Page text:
U.S. Corn Prices Weaken on Higher Output, Lower Demand: Report

Source: By Jeff Barber, OPIS • Posted: Thursday, July 7, 2016

U.S. corn producers may be looking at another year of low prices and negative returns on higher-than-expected stocks and lower demand from the feed and ethanol sectors, the University of Illinois’ Department of Agriculture and Consumer Economics said Tuesday.

In the department’s Farmdoc Daily weekly outlook, Professor Emeritus Darrel Good said that after rising by 80cts/bushel from April 1 to June 17 on a shortfall in Brazil’s corn crop and expectations that the planted acreage of U.S. corn would be below intentions reported in March, the December 2016 corn futures contract has fallen by 95 cents and is “currently trading at contract lows.”

Good attributed the contract’s decline to a number of factors, including more favorable weather and last week’s USDA report that showed a larger-than-expected estimate of planted corn acreage. USDA estimated June 1 corn stocks at 4.722 billion bushels, about 195 million bushels higher than the average trade guess, he said.

The stocks estimate, Good added, “implied a surprising slow pace of feed and residual use of corn during the third quarter. The U.S. corn marketing year runĀ from Sept. 1 through Aug. 31.

Demand from the ethanol sector is also down, he said. While corn used for ethanol production during the first half of the current corn marketing year exceeded that of the same time last year by 1.7%, Good said use during the third quarter of this marketing year was 3.3% below last year’s number.

“The slower pace of corn crush reflects a slowdown in the pace of ethanol production and the use of more sorghum for ethanol production. Ethanol production in the first seven months of the current corn marketing year exceeded that of last year by 3.6%,” Good said.

But ethanol output in April was only 0.5% above April 2015’s level and weekly estimates for May and June “point to a year-over-year increase of less than 1% for those two months. Sorghum use for ethanol production during the first seven months of the marketing year is estimated at 107 million bushels, compared to 17 million bushels in the same period last year.”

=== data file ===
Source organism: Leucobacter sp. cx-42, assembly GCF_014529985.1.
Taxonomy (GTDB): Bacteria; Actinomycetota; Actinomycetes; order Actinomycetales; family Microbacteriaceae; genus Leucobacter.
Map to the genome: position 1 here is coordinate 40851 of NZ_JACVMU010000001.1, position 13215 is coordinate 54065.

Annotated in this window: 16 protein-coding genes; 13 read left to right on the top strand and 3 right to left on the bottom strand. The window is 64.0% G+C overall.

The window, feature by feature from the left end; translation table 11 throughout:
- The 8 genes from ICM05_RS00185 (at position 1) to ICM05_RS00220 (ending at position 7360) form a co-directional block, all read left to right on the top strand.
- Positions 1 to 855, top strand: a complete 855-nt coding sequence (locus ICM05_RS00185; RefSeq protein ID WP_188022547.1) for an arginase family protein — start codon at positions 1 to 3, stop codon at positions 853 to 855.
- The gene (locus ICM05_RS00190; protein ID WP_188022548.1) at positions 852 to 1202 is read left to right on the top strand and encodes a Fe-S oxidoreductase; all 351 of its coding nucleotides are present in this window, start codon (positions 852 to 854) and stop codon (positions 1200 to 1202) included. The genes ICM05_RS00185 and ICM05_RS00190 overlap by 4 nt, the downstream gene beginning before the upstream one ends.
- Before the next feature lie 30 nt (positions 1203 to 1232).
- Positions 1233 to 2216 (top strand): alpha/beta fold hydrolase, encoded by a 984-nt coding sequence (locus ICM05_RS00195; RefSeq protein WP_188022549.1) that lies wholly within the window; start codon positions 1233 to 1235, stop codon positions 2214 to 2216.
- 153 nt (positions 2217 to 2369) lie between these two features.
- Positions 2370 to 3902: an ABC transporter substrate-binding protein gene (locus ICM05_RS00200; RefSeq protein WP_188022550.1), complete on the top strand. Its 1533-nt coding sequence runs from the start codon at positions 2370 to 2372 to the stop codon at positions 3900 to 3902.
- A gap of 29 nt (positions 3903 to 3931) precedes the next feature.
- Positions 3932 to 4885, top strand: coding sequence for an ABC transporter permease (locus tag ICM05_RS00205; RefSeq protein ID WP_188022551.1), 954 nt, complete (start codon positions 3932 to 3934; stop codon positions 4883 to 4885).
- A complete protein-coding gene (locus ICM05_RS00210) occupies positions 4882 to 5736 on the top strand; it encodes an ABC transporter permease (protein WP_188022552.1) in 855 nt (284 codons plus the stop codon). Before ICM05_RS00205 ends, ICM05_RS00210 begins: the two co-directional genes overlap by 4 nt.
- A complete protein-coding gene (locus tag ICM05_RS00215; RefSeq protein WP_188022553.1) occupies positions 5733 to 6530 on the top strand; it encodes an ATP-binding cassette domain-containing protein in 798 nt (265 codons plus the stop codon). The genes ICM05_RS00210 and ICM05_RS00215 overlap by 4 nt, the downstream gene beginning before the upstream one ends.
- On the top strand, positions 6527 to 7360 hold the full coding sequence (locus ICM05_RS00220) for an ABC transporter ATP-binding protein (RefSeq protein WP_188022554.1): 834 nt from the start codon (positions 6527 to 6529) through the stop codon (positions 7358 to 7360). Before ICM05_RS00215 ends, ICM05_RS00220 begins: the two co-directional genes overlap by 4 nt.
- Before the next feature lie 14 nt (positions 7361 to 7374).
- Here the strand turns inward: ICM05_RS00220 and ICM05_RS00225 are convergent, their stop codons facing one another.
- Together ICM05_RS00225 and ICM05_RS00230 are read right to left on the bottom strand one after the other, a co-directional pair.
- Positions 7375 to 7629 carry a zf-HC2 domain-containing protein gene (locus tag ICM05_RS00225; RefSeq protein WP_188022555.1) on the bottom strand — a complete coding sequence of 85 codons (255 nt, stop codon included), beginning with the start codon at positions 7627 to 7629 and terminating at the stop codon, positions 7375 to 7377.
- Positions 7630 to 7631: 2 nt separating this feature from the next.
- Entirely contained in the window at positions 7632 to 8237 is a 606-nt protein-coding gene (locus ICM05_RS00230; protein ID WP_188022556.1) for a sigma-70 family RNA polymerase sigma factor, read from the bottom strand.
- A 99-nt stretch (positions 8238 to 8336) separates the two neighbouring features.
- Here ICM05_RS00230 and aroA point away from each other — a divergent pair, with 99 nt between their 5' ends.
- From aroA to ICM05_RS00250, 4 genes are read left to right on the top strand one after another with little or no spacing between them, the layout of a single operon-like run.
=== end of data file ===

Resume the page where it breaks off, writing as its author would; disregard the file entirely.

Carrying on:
Good said corn used for ethanol and co-product production in the first three quarters of the current marketing year totaled 3.865 billion bushels. “To reach the USDA projection of 5.25 billion bushels for the year, use during the last quarter will need to total 1.385 billion bushels, 50 million bushels (3.7%) more than used last year.

And if sorghum use remains high this summer, then corn used for ethanol could fall at least 50 million bushels below the USDA projection, Good added.

The one bright spot for the corn industry, he said, is the export market. USDA is projecting 2015-16 marketing year exports at 1.825 billion bushels and to reach that projection, exports will need to average 44.8 million bushels/week during the less than nine weeks remaining in the marketing year. Export inspections, Good said, averaged 47.2 million bushels/week for the 10 weeks that ended on June 30, adding that “it appears that exports could exceed the USDA projection by about 25 million bushels.”

Given the low corn prices, Good said producers “will need to continue to look for ways to reduce production costs” and said some reduction in world corn production may be required to move prices back into the black. “With prospects for increased acreage in Argentina, Brazil and South Africa in 2017, the reduction may fall to the U.S.,” he said.